Alternatively, Uvita is another of Cano Island’s dive centers with plenty of tours and accommodation options. We recommend Oxygen Jungle Villas & Spa, which is a stunning oasis in the rainforest. 

Papagayo Peninsula

When to Go: June-December

Certification Level: Open Water Certification

Water Temperature: 80-85°F

Depth of Dive Sites: 30-100 ft

Visibility: 10-70 ft

Currents: Strong

Located in the Northwest province of Guanacaste, the Papagayo Peninsula is another great site for Costa Rica scuba diving. Here, you’ll have great opportunities to spot some eels, octopus, rays, and large schools of fish. Many divers visit to see the white tip sharks, grunts, and blue and gold snappers.

There are several different diving sites in the area with short distances between them. This makes exploring the area an easy feat, even with a small boat. Some of the closest to shore are Virador, Monkey Heads, and Meros. Slightly further out but very popular are Punta Argentina, Tortuga, and La Cruz.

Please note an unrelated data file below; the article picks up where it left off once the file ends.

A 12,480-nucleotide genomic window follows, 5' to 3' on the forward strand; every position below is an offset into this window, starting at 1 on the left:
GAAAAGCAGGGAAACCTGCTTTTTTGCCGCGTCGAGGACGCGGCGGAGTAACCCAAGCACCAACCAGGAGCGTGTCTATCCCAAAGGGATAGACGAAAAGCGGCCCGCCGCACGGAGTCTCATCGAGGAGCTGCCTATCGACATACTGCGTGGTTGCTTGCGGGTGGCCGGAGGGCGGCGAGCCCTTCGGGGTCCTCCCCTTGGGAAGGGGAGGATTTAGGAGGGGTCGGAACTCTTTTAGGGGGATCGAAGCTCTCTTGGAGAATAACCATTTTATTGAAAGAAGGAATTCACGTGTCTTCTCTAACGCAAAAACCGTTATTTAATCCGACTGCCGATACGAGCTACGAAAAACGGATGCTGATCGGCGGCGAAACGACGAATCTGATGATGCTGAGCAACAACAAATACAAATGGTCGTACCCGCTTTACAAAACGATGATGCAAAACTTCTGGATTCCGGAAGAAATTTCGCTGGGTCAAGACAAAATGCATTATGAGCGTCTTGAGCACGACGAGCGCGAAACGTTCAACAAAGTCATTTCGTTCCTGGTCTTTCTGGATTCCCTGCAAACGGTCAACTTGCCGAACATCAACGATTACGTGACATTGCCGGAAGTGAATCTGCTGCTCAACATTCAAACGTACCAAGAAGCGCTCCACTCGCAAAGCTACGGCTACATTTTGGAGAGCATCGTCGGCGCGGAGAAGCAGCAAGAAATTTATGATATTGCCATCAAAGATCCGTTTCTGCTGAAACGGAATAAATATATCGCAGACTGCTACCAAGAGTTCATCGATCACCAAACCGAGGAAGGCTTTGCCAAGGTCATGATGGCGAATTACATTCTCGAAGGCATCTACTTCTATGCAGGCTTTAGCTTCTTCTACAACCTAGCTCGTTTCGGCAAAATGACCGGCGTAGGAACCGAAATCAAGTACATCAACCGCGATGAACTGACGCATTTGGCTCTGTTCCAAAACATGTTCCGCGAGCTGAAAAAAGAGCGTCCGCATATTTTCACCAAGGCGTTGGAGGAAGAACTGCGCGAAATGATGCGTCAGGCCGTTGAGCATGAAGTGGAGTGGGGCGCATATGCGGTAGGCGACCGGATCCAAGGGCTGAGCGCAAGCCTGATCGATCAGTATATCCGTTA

The visibility conditions are generally good but can be unpredictable here, so make sure to check the conditions frequently.

Guide to Scuba Diving in Costa Rica, Papagayo Peninsula
Papagayo Peninsula, Costa Rica. Photo by LorraineAtkins via Wikimedia Commons

Where to Stay for Papagayo Peninsula Diving

Playas del Coco and Playa Hermosa are two popular launch points for exploring the Papagayo Peninsula and the gulf. There are plenty of accommodation options in the area with dive operators nearby. We recommend Hotel Bosque del Mar, just north of Playa Hermosa, or Villa Del Sol in Coco.

Gulf of Papagayo

The Gulf of Papagayo is the main scuba diving area on the Papagayo Peninsula. Here, you can find both the Catalina Islands and Bat Islands, the two most popular dive sites.

Guide to Scuba Diving in Costa Rica, Gulf of Papagayo
Gulf of Papagayo, Costa Rica. Photo by Rodtico21 via Wikimedia Commons